Administration: Authorities conducted proper investigations of credible allegations of mistreatment, except as noted above. While authorities usually allowed visits from lawyers and stated that every inmate who requested to meet with an attorney was able to do so, this was not always the case. Credible sources reported that adult and juvenile detainees who are not citizens of Israel were denied access to a lawyer during their initial arrest. The government granted permits to family members of prisoners from the West Bank on a limited basis and restricted those entering from Gaza more severely.
Independent Monitoring: The International Committee of the Red Cross maintained its regular visits to all detention and interrogation facilities in Israel that hold Palestinian detainees. The Public Defender’s Office is mandated to report on prison conditions, which it does every two years.
Improvements: In November 2018, the Knesset passed a temporary law for three years granting early release of prisoners (excluding security prisoners) in order to facilitate implementation of a Supreme Court verdict requiring prisons to allocate a living space of 48 square feet to each prisoner. According to ACRI, each prisoner is currently allocated 33 square feet and approximately 40 percent of prisoners were imprisoned in cells that amounted to less than 32 square feet per person. The court ruled that the implementation of the verdict on the ISA’s detention center must be implemented no later than May 2021.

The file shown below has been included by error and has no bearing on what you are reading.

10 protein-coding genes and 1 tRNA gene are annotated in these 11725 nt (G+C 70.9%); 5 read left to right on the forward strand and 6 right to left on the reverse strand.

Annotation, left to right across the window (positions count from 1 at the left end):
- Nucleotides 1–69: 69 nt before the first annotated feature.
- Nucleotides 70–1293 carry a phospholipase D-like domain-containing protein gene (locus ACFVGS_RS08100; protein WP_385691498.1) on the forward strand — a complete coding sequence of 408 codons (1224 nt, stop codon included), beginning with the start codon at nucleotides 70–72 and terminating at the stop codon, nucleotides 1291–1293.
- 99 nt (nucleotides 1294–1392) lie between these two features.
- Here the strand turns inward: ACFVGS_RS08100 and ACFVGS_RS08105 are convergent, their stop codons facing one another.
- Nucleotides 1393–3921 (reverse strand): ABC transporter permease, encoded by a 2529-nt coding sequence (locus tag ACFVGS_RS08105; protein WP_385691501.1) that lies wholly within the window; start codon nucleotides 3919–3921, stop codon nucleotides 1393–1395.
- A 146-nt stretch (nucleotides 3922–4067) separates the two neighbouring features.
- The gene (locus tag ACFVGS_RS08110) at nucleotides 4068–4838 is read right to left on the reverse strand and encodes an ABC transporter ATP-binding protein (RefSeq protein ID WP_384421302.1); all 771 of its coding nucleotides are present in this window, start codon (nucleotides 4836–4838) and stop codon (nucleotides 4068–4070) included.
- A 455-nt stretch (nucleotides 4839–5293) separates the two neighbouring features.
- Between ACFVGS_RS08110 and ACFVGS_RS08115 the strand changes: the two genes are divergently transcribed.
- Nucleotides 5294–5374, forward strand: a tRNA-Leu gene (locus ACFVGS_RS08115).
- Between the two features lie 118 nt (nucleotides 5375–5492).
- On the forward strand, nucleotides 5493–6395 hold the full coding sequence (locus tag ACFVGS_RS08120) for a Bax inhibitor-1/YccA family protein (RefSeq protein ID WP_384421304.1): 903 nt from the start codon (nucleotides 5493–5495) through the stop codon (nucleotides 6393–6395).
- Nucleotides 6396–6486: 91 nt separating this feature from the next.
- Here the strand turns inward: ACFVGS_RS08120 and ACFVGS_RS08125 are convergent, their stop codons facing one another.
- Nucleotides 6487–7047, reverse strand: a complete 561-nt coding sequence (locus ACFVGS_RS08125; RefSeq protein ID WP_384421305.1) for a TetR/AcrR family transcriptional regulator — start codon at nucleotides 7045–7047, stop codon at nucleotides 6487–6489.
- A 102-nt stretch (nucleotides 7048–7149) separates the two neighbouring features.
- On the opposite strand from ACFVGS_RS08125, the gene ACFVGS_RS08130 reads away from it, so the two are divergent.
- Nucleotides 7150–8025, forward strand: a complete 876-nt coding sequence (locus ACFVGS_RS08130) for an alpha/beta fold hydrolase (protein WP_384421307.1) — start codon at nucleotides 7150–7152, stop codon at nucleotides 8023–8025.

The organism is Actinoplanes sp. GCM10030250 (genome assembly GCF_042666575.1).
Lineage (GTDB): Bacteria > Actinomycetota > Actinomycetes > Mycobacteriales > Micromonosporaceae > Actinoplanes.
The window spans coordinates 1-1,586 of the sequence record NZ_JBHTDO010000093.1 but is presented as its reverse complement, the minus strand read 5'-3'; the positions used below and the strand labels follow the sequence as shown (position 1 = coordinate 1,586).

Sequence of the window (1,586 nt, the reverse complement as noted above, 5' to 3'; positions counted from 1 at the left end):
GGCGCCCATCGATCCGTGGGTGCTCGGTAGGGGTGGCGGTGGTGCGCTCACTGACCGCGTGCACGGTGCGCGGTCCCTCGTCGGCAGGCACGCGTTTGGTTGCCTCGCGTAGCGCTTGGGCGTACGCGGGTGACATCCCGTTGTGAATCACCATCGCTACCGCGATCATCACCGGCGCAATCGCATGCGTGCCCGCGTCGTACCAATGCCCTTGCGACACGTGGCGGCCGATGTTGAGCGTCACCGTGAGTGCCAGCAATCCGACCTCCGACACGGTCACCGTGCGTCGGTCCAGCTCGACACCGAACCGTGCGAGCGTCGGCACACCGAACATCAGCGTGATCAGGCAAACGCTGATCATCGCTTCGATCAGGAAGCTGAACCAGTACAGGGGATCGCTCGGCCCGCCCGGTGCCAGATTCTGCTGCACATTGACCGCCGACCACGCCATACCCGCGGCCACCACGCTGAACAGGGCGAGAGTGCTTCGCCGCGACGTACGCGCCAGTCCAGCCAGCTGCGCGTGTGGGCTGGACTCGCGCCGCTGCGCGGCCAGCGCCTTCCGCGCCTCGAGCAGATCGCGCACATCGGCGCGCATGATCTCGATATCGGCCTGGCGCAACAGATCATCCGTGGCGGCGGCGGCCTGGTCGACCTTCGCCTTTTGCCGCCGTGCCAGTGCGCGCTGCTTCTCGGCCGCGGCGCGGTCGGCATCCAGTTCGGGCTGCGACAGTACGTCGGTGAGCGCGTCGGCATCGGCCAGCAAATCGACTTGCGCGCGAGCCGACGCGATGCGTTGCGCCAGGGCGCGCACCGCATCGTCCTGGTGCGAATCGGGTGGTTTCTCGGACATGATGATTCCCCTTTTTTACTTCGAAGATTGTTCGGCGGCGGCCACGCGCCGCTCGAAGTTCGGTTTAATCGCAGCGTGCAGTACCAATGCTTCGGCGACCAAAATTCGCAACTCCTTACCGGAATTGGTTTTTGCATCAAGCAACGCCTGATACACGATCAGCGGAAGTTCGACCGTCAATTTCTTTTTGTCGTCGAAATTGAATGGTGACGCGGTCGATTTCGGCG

d. Arbitrary Arrest or Detention
The law prohibits arbitrary arrest and detention and provides for the right of any person to challenge the lawfulness of his or her arrest or detention in court, and the government generally observed these requirements. Israeli authorities applied the same laws to all residents of Jerusalem, regardless of their Israeli citizenship status. Palestinian residents of the West Bank and Gaza detained on security grounds fell under military jurisdiction, even if detained inside Israel (see “West Bank and Gaza” section).